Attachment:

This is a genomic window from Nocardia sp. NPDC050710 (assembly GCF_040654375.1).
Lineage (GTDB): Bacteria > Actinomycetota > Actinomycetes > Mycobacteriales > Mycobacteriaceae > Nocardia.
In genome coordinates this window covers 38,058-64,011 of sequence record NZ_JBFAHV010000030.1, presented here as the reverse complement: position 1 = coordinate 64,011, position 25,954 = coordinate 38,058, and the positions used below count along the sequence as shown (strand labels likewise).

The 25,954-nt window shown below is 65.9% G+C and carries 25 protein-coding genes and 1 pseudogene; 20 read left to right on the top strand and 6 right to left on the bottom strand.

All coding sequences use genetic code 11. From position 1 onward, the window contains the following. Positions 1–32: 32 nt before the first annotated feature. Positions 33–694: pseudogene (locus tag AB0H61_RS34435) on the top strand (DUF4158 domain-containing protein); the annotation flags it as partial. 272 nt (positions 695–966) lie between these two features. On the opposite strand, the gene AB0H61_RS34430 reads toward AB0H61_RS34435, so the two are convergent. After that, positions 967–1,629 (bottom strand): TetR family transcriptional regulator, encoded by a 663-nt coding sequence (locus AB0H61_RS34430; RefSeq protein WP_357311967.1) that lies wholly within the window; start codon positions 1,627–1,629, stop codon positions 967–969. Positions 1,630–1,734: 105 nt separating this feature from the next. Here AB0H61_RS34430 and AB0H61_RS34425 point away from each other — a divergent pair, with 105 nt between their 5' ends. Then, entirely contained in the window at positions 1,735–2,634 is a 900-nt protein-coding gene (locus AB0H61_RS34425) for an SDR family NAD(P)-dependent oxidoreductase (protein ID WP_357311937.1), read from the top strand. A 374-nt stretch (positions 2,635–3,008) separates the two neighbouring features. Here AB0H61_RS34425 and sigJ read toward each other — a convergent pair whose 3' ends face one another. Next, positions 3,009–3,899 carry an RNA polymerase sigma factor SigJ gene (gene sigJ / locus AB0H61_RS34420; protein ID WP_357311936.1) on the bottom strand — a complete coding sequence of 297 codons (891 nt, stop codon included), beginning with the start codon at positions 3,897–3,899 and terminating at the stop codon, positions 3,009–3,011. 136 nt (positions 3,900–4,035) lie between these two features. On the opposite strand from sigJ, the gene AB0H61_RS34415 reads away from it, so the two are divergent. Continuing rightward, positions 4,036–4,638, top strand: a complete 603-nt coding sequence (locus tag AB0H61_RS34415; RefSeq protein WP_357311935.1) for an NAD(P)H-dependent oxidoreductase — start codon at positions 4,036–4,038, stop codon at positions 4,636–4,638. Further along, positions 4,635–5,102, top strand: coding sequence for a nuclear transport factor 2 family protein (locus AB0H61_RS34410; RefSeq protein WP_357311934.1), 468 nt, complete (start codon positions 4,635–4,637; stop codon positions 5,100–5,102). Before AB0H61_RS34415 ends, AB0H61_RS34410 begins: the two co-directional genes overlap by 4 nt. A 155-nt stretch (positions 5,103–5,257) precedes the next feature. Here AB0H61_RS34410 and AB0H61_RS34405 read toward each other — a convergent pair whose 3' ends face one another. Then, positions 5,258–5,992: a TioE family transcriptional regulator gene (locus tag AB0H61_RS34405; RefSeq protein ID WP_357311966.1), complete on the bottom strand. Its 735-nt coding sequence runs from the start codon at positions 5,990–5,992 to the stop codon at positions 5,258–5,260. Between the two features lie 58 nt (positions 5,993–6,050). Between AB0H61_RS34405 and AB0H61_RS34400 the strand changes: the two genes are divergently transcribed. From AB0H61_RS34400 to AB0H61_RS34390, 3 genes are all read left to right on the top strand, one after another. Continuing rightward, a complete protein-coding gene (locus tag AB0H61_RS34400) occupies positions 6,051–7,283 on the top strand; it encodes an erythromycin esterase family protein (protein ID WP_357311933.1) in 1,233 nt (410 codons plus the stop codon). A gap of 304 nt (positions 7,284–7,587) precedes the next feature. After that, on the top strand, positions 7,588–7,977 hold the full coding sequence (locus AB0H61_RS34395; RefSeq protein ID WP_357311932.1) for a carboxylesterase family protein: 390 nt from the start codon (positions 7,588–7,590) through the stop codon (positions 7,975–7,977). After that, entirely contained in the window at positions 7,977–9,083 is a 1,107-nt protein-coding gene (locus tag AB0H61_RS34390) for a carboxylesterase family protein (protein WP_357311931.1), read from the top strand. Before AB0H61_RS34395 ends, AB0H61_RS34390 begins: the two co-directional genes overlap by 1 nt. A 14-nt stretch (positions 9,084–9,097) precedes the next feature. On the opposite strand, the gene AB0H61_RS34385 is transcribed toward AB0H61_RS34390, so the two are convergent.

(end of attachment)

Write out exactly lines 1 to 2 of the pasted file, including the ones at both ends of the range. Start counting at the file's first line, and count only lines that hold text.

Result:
This is a genomic window from Nocardia sp. NPDC050710 (assembly GCF_040654375.1).
Lineage (GTDB): Bacteria > Actinomycetota > Actinomycetes > Mycobacteriales > Mycobacteriaceae > Nocardia.